STEAM is an educational approach to learning that uses Science, Technology, Engineering, the Arts and Mathematics as access points for guiding student inquiry, dialogue, and critical thinking. Integrating this with a design thinking approach serves to enhance key competencies and develop additional skills in critical thinking, communication, creativity and collaboration; skills considered necessary for the 21st Century.
Design thinking is a solution-based approach to creative problem-solving, particularly wicked problems (Rittel and Webber, 1973). Wicked problems are messy, complex and open to interpretation. Often, the problem we are trying to solve is merely a symptom and the root cause goes unaddressed. This is the importance of integrating a systems approach. It is only once we begin to look at the whole system do we see that we may need to look for our answer differently. Integrating these skills into the education system are are Intended to help students keep up with the lightning-pace of today’s technologised society and enable them address the challenges we will face in the future.
“Education today is much more about ways of thinking which involve creative and critical approaches to problem-solving and decision-making. It is also about ways of working, including communication and collaboration, as well as the tools they require, such as the capacity to recognise and exploit the potential of new technologies, or indeed, to avert their risks.”
Andreas Schleicher, from the OECD, 2018
Our final project before the end of the year is poster design. We are working on the design process with students, each creating a poster that focuses on a local issue that can be linked to one (or more) of the Sustainable Development Goals. While we have been looking at Goals 4, 11, 14 & 15, we have left the brief open for students to examine any of the seventeen goals that may interest them or be of more relevance to the issue in their community.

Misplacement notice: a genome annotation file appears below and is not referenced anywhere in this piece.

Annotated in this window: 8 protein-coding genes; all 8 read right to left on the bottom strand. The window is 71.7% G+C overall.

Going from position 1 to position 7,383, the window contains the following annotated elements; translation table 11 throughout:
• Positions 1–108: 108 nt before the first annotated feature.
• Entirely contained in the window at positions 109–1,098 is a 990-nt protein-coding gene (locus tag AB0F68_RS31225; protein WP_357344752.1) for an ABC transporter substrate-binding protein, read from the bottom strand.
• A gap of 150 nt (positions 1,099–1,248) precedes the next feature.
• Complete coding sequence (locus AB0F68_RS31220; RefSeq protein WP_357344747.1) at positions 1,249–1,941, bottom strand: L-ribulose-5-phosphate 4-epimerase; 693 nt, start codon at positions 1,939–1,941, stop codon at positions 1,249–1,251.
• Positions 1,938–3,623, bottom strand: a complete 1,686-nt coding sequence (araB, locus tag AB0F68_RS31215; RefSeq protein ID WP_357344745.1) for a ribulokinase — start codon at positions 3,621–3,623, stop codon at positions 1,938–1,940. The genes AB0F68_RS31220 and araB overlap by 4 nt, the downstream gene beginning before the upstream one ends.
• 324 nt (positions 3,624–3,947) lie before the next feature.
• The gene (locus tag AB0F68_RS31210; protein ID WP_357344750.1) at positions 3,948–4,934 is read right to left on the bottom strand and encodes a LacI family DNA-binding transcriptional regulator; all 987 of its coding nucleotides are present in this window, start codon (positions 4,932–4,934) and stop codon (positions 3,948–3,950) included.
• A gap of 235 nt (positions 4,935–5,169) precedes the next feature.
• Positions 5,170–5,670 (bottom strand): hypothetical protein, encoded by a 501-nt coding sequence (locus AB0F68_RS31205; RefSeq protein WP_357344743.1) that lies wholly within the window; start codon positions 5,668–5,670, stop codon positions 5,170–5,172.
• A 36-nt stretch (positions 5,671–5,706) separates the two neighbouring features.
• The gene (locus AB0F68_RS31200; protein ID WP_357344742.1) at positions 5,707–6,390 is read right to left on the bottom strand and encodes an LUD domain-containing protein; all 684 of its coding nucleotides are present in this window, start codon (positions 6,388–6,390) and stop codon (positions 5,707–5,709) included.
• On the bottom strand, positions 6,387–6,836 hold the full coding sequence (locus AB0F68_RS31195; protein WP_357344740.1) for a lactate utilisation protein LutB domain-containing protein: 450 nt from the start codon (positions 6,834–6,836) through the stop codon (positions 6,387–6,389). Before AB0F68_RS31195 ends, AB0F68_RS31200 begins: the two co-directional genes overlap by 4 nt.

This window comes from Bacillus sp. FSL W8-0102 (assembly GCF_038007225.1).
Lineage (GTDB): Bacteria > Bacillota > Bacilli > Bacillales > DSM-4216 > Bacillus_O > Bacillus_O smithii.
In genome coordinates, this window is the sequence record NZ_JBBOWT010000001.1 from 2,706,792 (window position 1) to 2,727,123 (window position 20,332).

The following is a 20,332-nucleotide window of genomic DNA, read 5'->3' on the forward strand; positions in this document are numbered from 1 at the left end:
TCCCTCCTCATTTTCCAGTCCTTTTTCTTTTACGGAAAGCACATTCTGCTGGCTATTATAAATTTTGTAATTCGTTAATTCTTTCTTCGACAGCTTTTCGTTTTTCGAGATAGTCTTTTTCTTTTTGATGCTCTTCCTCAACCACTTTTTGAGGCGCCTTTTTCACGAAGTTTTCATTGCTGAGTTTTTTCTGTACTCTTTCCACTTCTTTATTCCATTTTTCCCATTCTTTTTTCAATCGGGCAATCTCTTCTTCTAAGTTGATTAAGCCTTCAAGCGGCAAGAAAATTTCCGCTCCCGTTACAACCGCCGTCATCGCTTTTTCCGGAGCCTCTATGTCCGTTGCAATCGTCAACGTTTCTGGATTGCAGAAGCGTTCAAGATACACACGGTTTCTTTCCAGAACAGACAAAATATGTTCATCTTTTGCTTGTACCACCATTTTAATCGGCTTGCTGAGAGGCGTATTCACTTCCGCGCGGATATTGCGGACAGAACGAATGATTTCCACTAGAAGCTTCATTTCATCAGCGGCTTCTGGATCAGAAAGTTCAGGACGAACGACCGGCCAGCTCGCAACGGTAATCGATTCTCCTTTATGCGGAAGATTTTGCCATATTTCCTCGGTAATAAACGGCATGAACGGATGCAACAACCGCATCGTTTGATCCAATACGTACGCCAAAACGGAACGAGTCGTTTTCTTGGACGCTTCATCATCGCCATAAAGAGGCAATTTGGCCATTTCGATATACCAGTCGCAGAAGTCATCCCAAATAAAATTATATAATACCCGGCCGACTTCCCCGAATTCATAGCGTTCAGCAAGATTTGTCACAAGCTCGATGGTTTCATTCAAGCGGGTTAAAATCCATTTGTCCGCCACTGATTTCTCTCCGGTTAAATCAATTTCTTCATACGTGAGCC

Earlier in the year, students worked on a Pecha Kucha that gave a general overview of the four goals we are focussing on. The poster task is designed to work on a deeper level, that engages students with issues that are affecting them and their communities, and how these directly link to some of the goals and targets covered by the UN SGD remit. The resources have also been created to develop their communication skills.
Increasingly, being able to tell your story or convey a message is a powerful skill. It's is how humans make connections, think about our place in the world, share inspiration and for these reasons, delivering a compelling story is considered a necessary and critical professional skill.
Thus far, we are supporting the students through a design process that includes primary and secondary research into issues that local, rural communities are facing, key elements of graphic design, and analysis into what makes an effective poster. The completed posters will be digitally displayed at the TY Graduation Ceremony in May, with plans to exhibit them digitally in the local library in Caherciveen. We look forward to sharing the students' final posters with our readers after their TY graduation ceremony, 21st May, 2019, in our summer newsletter.